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Cat insurance

  • Cover vet fees & treatments. On average, an X-ray can cost £300 & an MRI scan £1000
  • Compare cat insurance from £6.80**
  • Cover vet fees & treatments. On average, an X-ray can cost £300 & an MRI scan £1000
  • Compare cat insurance from £6.80**
  • Cover vet fees & treatments. On average, an X-ray can cost £300 & an MRI scan £1000
  • Compare cat insurance from £6.80**
  • Cover vet fees & treatments. On average, an X-ray can cost £300 & an MRI scan £1000
  • Compare cat insurance from £6.80**
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  • Cover vet fees & treatments. On average, an X-ray can cost £300 & an MRI scan £1000
  • Compare cat insurance from £6.80**

**50% of people could achieve a quote of £6.80 per month for their cat insurance based on the monthly cost when paying for the policy in one annual payment, excluding any interest charged on instalment payments. Based on Compare the Market data in February 2020.

Why do I need cat insurance?

It can be very upsetting if your cat or kitten gets ill or has an accident and needs emergency vet treatment

It can also be a potentially expensive time, because if you don’t have the right pet insurance in place, you’ll have to pay for treatment out of your own pocket.  

And what sized bill could you be faced with? Well, the average pet insurance claim has topped £750, according to the latest figures from the Association of British Insurers (ABI).  

Here are some examples of vet fees for cat treatments:

- curing cystitis could set you back around £300
- treating a respiratory issue could add up to £480  
- taking care of a tumour could cost you around £600

How much does cat insurance cost?

You can insure your cat from as little as £81.60 a year, based on Compare the Market data in February 2020***.

***50% of people could achieve a quote of £81.60 per year for their cat insurance based on Compare the Market data in February 2020 for all cover types.

Frequently asked questions

What are the most common cat health problems?

Here are some illnesses that could affect your feline friend:

  • Vomiting and diarrhoea – these often go away by themselves, but if they don’t you’ll need to take your cat to the vet.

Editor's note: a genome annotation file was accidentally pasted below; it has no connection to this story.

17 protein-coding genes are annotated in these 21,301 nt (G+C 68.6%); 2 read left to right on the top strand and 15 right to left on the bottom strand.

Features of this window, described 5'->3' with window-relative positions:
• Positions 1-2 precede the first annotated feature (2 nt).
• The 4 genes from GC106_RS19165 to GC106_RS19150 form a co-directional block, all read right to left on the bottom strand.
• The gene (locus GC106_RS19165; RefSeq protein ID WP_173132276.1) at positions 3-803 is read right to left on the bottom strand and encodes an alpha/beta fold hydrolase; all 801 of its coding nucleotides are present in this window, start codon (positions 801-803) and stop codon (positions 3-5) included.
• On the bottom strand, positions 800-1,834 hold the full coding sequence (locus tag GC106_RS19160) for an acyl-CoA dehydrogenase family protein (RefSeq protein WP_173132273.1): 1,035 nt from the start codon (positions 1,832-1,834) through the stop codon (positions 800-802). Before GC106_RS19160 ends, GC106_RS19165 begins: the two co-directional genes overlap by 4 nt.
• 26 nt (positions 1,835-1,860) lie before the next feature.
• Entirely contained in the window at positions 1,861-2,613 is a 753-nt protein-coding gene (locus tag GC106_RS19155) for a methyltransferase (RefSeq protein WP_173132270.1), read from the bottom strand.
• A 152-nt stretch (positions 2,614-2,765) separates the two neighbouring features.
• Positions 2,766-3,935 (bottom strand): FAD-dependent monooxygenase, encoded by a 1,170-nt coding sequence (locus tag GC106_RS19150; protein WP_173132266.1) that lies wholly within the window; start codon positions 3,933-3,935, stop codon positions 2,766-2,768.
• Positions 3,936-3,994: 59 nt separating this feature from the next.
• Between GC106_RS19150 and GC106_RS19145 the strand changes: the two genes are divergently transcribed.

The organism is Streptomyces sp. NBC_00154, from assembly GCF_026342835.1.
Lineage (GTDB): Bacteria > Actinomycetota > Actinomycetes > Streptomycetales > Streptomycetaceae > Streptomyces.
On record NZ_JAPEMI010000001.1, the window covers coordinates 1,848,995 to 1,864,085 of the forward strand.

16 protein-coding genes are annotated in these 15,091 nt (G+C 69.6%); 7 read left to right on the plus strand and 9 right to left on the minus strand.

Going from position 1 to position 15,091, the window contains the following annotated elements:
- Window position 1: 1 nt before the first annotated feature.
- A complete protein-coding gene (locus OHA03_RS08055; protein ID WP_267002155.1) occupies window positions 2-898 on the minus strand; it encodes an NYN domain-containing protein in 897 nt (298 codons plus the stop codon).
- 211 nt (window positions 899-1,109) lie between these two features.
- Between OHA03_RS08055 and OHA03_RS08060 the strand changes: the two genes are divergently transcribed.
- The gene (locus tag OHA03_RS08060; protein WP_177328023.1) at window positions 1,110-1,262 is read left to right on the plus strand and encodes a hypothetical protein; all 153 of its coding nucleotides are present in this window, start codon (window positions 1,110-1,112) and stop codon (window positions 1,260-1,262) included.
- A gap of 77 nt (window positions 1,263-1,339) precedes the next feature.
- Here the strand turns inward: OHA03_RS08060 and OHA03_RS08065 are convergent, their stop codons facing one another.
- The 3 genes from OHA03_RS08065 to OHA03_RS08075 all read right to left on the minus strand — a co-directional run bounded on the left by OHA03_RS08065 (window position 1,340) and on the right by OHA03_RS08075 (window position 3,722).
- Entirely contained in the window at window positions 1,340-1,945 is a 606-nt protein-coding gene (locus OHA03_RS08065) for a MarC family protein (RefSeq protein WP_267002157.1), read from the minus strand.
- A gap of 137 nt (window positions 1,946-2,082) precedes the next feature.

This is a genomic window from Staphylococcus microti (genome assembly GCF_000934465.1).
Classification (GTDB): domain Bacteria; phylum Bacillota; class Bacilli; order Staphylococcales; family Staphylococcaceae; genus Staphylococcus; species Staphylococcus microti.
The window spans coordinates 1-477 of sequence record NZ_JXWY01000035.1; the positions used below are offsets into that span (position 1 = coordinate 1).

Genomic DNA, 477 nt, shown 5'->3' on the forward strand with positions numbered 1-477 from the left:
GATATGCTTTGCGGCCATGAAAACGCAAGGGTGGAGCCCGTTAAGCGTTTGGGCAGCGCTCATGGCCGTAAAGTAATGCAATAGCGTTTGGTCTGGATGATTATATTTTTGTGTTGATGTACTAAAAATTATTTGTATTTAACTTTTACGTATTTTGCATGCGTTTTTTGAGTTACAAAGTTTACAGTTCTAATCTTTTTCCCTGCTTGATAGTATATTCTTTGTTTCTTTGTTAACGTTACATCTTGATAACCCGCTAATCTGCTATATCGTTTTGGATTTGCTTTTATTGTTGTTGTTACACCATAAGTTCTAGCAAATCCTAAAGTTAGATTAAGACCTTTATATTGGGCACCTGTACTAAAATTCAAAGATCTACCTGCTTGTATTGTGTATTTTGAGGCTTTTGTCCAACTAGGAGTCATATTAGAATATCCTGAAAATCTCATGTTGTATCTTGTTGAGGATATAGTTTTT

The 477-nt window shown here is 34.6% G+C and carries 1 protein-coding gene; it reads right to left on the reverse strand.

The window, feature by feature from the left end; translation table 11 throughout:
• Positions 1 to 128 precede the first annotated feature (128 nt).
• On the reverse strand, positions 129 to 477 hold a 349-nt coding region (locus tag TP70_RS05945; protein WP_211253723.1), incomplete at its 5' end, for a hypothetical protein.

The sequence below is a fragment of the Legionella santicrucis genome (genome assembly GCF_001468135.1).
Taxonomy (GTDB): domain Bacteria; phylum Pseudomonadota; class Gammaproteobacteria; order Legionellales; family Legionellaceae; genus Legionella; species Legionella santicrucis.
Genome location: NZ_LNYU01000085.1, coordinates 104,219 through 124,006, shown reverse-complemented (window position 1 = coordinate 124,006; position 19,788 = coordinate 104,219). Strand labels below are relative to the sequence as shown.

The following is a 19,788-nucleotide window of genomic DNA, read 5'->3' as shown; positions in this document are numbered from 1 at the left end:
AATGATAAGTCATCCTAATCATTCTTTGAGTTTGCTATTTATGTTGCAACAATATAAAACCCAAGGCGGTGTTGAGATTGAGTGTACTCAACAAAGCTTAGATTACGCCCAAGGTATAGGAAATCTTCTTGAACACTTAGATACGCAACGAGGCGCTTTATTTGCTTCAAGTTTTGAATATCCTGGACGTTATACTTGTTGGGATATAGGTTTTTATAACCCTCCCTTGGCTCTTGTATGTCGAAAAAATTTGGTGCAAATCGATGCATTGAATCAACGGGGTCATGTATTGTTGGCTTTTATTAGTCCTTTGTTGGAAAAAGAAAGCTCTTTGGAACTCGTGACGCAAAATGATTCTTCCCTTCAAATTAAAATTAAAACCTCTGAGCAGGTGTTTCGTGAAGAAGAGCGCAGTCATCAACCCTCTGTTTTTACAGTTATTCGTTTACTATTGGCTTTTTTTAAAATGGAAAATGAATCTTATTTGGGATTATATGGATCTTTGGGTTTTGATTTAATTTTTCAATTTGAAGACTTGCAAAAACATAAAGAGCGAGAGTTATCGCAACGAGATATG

• Feline lower urinary tract disease (FLUTD) is most commonly caused by bacterial infections. Your vet may prescribe antibiotics or surgery, depending on the cause of the problem. 
  • Upper respiratory infections – these come from bacterial and viral infections. Treatment will usually involve antibiotics.
  • Eye problems – whether it’s conjunctivitis, cataracts or glaucoma, your vet may treat these conditions with eye drops or surgery.  
  • Diabetes – just like humans, cats can suffer from type 1 and type 2 diabetes. Treatment involves administering insulin injections daily and regulating your cat's diet.

What are the different types of cat insurance?

There are four main types of insurance for cats:

1. Accident only 

  • Usually the cheapest type of policy.
  • Offers cover for your vet bills if your cat is unlucky enough to have an accident.
  • Doesn’t cover illness or if they develop any medical conditions in the future. 

2. Time Limited 

  • Covers any new illnesses or conditions that your cat develops in a 12-month period.
  • There’s usually a cost limit
  • You can only claim once for a particular illness or condition and only up to a certain value. 
  • If the condition returns after the 12-month period you won’t be covered for any medication or treatment for it.

3. Maximum Benefit 

  • Covers illnesses and accidents up to a maximum amount per condition. 
  • There’s no time limit on how long you can claim for. 
  • Can be useful if your cat has a chronic or persistent illness
  • There’s a financial limit and once you’ve reached that you won’t be able to make any further claims.

4. Lifetime 

  • Covers your cat for accidents, illnesses or conditions throughout its lifetime, subject to limits as set out in the policy.  
  • You’ll need to have continuous cover to ensure your cat is insured.
  • Usually the most expensive type of policy.

What should I consider when choosing cat insurance?

Here are a few things to look out for:

  • Pre-existing conditions – if your cat suffers from one of these, the treatment won’t be covered by your insurance policy.
  • The excess – this is the amount of money you’ll have to pay when you make a claim on your insurance. Always check how much this is before you take out an insurance policy. Some insurance providers might ask for a percentage-based excess as well as the usual one-off payment. This can become very costly if you have to claim for expensive treatment by a vet.
  • Included extras – as well as cover for vet bills, some policies will give you:
  • Cover if your cat is stolen or goes missing – this could be a one-off payment to you if your cat isn’t found, or it could cover any costs involved in advertising or a reward to help find your cat.
  • Death by illness or injury – some insurance providers may also cover the cost of putting your cat to sleep and some will even cover bereavement counselling.

Can I get pet insurance for my older cat?

Yes, you can find a pet insurance policy for an older cat, but the premium is likely to be more expensive as older cats tend to need more medical care.

There could also be more conditions or restrictions attached to the policy. And be aware that insurance providers won’t cover any pre-existing conditions your cat has when you take out the policy.

How do I compare insurance for my cat?

Use our comparison service to find cat insurance that’s right for you. Just tell us a few details about your cat and we’ll show you different quotes and cover types so you can compare prices and policy details to find insurance that’s purrfect for you and your cat.

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